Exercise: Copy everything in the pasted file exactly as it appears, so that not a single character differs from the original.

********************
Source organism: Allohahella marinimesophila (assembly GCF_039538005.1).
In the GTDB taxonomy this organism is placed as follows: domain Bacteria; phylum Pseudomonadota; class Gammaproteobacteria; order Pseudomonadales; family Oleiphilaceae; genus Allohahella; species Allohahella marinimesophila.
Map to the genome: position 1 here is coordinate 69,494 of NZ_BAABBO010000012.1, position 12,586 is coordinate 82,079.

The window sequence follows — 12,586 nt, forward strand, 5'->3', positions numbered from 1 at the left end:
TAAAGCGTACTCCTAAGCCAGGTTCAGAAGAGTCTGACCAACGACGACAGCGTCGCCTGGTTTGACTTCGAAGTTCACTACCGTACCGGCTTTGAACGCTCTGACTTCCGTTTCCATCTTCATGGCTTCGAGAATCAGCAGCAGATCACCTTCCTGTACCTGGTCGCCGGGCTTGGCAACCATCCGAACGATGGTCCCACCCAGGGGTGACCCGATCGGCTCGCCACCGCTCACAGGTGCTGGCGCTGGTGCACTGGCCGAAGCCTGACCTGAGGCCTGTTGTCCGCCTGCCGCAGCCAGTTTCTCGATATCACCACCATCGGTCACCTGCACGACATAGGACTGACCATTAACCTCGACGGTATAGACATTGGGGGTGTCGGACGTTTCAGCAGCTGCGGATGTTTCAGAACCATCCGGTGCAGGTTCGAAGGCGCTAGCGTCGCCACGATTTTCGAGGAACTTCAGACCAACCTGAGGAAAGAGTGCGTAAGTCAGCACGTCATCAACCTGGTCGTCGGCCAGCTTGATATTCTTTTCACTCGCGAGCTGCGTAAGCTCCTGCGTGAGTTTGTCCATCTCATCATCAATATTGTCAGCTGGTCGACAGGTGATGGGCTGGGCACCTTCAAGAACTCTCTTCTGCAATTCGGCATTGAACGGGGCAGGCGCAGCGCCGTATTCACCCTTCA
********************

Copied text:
Source organism: Allohahella marinimesophila (assembly GCF_039538005.1).
In the GTDB taxonomy this organism is placed as follows: domain Bacteria; phylum Pseudomonadota; class Gammaproteobacteria; order Pseudomonadales; family Oleiphilaceae; genus Allohahella; species Allohahella marinimesophila.
Map to the genome: position 1 here is coordinate 69,494 of NZ_BAABBO010000012.1, position 12,586 is coordinate 82,079.

The window sequence follows — 12,586 nt, forward strand, 5'->3', positions numbered from 1 at the left end:
TAAAGCGTACTCCTAAGCCAGGTTCAGAAGAGTCTGACCAACGACGACAGCGTCGCCTGGTTTGACTTCGAAGTTCACTACCGTACCGGCTTTGAACGCTCTGACTTCCGTTTCCATCTTCATGGCTTCGAGAATCAGCAGCAGATCACCTTCCTGTACCTGGTCGCCGGGCTTGGCAACCATCCGAACGATGGTCCCACCCAGGGGTGACCCGATCGGCTCGCCACCGCTCACAGGTGCTGGCGCTGGTGCACTGGCCGAAGCCTGACCTGAGGCCTGTTGTCCGCCTGCCGCAGCCAGTTTCTCGATATCACCACCATCGGTCACCTGCACGACATAGGACTGACCATTAACCTCGACGGTATAGACATTGGGGGTGTCGGACGTTTCAGCAGCTGCGGATGTTTCAGAACCATCCGGTGCAGGTTCGAAGGCGCTAGCGTCGCCACGATTTTCGAGGAACTTCAGACCAACCTGAGGAAAGAGTGCGTAAGTCAGCACGTCATCAACCTGGTCGTCGGCCAGCTTGATATTCTTTTCACTCGCGAGCTGCGTAAGCTCCTGCGTGAGTTTGTCCATCTCATCATCAATATTGTCAGCTGGTCGACAGGTGATGGGCTGGGCACCTTCAAGAACTCTCTTCTGCAATTCGGCATTGAACGGGGCAGGCGCAGCGCCGTATTCACCCTTCA